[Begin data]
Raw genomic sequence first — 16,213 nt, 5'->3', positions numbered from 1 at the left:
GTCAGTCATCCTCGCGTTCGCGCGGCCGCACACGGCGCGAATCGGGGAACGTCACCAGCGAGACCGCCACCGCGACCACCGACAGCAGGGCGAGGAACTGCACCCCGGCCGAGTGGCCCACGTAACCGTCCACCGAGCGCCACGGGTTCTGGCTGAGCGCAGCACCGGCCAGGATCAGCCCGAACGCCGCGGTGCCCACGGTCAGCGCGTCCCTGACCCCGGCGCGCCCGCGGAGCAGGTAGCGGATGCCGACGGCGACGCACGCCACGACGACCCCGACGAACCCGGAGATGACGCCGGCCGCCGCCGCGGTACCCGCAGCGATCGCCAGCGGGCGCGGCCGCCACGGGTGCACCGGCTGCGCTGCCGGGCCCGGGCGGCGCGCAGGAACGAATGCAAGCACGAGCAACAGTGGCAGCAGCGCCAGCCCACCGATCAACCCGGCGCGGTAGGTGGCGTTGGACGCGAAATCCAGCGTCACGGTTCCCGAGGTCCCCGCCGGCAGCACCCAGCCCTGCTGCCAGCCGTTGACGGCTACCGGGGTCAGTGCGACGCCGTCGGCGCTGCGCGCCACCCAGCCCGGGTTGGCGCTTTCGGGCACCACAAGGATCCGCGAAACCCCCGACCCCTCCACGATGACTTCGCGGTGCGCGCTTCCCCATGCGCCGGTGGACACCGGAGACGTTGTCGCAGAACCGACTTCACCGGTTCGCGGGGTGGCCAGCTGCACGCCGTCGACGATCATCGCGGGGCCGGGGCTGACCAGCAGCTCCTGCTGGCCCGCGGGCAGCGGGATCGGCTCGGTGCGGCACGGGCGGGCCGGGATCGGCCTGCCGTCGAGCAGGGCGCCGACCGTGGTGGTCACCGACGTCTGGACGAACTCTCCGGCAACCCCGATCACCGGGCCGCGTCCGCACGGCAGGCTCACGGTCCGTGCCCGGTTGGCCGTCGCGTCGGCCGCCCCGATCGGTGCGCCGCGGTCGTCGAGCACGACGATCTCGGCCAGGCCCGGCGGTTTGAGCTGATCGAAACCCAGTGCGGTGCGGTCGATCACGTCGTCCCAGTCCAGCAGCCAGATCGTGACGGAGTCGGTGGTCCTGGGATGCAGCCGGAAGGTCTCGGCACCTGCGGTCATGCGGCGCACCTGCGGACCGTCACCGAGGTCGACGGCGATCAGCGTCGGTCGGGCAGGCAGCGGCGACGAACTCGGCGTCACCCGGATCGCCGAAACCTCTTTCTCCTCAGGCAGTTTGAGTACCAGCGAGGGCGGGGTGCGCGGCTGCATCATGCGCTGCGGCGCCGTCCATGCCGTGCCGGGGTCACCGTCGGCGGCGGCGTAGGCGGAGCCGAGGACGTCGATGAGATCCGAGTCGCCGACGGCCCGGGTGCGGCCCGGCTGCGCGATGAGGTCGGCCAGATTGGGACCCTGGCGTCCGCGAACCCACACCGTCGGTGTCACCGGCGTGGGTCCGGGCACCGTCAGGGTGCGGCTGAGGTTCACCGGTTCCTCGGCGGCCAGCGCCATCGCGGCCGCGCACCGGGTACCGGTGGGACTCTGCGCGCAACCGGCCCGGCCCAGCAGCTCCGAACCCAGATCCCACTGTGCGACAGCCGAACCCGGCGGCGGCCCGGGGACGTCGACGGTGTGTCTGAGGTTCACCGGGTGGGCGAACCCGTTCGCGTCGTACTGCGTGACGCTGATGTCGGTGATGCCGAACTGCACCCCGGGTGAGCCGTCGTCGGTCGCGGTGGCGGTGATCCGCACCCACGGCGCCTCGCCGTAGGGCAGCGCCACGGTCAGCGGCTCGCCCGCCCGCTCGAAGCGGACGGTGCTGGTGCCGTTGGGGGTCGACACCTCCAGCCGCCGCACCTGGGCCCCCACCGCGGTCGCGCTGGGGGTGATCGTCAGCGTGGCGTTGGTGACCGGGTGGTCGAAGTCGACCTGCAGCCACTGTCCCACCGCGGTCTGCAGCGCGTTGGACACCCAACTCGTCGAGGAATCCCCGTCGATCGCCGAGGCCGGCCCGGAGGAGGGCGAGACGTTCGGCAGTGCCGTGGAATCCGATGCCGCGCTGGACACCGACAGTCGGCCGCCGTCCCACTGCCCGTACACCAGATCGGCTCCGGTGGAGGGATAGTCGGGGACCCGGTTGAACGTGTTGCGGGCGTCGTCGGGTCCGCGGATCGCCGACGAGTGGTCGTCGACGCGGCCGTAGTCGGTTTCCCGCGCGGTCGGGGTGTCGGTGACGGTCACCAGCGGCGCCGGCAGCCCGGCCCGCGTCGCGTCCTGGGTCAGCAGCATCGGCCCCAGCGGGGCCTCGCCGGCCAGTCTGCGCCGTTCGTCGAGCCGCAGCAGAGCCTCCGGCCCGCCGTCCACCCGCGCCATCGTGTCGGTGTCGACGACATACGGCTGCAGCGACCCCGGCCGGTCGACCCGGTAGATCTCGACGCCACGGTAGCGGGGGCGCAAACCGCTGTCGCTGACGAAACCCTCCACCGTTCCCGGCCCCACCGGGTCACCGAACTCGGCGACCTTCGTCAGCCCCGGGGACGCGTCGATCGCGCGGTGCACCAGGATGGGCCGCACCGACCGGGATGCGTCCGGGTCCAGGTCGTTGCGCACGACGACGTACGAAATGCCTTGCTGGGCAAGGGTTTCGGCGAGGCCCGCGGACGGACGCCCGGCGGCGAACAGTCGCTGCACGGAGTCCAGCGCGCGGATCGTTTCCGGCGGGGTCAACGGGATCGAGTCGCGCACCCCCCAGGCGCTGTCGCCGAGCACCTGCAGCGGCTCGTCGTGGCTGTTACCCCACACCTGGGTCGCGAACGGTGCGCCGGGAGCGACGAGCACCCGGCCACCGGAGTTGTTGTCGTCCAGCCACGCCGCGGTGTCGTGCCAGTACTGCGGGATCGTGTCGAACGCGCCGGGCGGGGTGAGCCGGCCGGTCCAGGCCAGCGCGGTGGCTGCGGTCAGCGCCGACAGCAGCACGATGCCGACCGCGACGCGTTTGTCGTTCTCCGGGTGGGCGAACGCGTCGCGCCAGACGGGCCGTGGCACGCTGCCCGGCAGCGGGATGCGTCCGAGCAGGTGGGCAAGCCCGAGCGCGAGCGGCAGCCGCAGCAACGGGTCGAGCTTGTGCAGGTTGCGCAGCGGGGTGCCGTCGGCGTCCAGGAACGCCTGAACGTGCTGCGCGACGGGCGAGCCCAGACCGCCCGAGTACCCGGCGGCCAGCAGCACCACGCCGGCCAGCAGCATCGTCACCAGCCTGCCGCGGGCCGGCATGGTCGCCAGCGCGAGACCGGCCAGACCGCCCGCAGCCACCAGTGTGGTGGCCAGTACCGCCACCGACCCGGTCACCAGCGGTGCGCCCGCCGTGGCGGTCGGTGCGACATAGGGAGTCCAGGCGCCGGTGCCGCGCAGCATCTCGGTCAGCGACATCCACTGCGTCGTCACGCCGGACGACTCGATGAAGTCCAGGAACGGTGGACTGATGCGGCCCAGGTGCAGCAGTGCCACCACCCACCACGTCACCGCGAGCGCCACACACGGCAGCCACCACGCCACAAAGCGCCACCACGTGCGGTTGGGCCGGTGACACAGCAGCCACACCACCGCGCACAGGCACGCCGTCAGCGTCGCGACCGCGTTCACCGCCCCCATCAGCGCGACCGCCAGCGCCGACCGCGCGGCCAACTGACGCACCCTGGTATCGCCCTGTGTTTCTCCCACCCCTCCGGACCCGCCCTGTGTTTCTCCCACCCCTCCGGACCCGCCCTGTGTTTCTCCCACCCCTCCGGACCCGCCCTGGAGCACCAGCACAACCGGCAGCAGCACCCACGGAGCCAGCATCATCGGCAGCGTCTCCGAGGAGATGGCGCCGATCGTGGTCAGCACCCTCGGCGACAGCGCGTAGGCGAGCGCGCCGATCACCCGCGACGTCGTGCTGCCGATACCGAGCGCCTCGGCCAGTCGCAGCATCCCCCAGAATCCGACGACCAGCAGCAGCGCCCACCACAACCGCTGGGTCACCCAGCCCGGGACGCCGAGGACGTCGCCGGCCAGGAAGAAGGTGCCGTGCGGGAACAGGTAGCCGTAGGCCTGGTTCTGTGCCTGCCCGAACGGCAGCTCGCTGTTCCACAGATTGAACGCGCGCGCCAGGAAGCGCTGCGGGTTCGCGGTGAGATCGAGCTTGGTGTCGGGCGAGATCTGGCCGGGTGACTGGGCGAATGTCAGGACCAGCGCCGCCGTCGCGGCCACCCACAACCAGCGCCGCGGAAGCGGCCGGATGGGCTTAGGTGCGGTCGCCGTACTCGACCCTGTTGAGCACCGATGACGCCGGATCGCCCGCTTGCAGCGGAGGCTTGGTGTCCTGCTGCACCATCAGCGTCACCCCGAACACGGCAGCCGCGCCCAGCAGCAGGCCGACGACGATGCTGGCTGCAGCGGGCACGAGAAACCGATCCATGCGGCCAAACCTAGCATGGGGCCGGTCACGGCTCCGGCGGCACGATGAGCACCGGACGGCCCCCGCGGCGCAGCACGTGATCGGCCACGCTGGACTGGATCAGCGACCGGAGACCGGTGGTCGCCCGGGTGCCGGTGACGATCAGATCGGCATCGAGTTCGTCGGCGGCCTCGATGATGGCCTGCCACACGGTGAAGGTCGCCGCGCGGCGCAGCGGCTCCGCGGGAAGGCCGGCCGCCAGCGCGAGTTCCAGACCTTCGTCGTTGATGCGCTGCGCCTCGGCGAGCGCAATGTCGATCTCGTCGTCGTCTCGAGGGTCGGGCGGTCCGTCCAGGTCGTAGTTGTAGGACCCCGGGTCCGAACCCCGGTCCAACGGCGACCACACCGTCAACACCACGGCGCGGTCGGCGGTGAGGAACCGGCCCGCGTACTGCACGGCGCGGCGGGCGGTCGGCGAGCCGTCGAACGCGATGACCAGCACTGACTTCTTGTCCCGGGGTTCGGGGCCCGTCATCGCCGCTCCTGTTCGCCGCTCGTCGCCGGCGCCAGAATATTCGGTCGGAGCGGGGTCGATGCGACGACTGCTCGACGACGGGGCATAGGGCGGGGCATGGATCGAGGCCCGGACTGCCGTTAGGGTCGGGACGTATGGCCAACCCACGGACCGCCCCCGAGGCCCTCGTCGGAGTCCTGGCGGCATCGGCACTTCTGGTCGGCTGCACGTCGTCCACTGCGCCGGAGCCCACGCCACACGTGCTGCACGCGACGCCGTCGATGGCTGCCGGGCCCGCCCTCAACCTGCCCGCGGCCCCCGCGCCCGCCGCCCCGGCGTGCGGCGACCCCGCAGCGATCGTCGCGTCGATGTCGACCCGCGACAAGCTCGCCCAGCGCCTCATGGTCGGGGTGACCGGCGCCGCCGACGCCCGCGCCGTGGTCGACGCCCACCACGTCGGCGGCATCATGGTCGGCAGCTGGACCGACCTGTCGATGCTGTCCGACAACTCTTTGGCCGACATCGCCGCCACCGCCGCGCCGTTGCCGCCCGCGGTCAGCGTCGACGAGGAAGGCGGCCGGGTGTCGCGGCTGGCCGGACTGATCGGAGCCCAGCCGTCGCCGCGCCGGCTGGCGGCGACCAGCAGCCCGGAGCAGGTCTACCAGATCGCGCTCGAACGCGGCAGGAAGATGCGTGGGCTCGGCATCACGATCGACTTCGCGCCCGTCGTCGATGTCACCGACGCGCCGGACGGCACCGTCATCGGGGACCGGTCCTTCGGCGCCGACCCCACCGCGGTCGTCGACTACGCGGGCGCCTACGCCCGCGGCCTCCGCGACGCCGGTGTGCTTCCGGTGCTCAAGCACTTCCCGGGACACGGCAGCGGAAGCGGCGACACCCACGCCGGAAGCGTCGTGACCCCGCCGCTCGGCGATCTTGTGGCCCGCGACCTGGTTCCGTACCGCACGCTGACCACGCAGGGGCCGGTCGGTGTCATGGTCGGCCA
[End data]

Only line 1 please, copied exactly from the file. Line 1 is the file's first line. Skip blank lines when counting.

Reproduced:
Raw genomic sequence first — 16,213 nt, 5'->3', positions numbered from 1 at the left: